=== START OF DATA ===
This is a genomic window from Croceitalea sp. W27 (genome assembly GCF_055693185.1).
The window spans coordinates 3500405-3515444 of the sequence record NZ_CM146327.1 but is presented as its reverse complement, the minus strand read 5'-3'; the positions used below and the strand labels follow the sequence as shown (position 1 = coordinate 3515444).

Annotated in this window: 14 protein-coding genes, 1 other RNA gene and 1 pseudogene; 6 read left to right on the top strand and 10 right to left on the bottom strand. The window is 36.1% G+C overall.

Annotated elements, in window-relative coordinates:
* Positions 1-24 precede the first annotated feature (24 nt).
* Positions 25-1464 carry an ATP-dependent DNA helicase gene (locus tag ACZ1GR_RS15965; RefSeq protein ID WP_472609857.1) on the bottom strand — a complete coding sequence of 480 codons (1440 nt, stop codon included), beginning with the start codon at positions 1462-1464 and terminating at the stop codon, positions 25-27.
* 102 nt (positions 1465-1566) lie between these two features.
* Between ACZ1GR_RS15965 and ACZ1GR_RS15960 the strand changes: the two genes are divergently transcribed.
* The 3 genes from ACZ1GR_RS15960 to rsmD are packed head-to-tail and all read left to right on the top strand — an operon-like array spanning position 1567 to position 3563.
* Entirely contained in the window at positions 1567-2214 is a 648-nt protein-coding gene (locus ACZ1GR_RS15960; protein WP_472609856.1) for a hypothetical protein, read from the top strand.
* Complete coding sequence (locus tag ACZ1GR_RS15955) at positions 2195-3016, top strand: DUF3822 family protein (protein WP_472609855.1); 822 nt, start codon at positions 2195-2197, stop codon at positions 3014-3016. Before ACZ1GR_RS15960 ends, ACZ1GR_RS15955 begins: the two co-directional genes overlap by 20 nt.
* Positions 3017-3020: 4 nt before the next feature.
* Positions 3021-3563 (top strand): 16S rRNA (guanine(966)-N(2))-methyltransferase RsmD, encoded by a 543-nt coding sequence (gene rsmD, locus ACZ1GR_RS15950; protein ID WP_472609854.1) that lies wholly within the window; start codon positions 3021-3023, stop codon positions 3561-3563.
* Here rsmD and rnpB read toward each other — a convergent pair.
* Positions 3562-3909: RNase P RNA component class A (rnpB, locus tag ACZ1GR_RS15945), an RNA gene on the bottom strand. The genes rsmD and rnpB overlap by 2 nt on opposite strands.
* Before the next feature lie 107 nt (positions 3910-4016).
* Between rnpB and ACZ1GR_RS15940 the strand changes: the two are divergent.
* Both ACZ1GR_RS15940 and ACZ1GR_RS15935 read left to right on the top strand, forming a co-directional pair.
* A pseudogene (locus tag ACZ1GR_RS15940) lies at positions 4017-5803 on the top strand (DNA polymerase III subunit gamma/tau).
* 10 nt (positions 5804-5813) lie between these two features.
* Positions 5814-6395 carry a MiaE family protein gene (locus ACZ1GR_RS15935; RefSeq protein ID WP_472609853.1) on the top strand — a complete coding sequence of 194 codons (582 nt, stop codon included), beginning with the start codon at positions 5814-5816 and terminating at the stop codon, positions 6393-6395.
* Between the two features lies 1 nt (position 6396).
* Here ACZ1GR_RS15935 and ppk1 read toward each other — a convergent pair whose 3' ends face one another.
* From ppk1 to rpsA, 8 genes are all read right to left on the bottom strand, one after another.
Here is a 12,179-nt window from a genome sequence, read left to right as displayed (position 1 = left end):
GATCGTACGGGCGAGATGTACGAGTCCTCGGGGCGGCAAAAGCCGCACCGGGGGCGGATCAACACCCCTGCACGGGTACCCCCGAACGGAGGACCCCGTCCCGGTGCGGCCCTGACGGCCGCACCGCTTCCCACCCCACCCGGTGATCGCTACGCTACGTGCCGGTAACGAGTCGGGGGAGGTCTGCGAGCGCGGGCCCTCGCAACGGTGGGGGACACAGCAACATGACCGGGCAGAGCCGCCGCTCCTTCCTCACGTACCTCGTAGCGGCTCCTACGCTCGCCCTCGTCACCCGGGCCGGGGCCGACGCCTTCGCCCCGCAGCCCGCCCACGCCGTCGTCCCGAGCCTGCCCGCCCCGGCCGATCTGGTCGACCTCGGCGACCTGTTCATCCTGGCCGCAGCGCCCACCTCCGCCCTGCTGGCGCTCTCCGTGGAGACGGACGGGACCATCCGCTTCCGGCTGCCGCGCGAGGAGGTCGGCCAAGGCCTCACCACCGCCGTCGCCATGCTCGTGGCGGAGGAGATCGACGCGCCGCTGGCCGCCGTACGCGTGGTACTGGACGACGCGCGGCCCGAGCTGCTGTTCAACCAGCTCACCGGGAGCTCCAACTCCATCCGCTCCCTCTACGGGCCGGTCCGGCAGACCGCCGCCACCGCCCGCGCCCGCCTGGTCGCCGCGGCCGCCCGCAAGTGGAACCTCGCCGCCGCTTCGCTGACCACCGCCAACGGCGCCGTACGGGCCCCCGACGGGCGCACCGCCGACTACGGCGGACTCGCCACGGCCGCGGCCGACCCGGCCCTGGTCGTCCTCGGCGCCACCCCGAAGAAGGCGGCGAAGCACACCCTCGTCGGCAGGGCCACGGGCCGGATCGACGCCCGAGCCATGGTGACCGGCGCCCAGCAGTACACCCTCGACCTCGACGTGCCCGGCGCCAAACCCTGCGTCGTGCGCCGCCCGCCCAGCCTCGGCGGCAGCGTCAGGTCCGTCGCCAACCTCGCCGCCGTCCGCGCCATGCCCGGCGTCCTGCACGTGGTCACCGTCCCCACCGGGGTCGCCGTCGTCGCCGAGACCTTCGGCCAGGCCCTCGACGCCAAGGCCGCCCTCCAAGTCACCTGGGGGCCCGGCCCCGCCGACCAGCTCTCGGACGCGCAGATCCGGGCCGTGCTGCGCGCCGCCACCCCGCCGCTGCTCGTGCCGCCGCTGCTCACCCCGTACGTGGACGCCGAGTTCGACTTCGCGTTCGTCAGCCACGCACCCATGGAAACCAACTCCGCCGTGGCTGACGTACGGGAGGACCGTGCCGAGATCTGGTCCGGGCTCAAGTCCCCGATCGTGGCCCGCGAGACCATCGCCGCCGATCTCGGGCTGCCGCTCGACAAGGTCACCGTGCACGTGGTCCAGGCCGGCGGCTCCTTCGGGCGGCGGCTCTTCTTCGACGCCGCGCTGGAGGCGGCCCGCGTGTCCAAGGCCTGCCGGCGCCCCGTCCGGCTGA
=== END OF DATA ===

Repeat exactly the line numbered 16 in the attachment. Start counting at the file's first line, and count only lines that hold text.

* Before the next feature lie 107 nt (positions 3910-4016).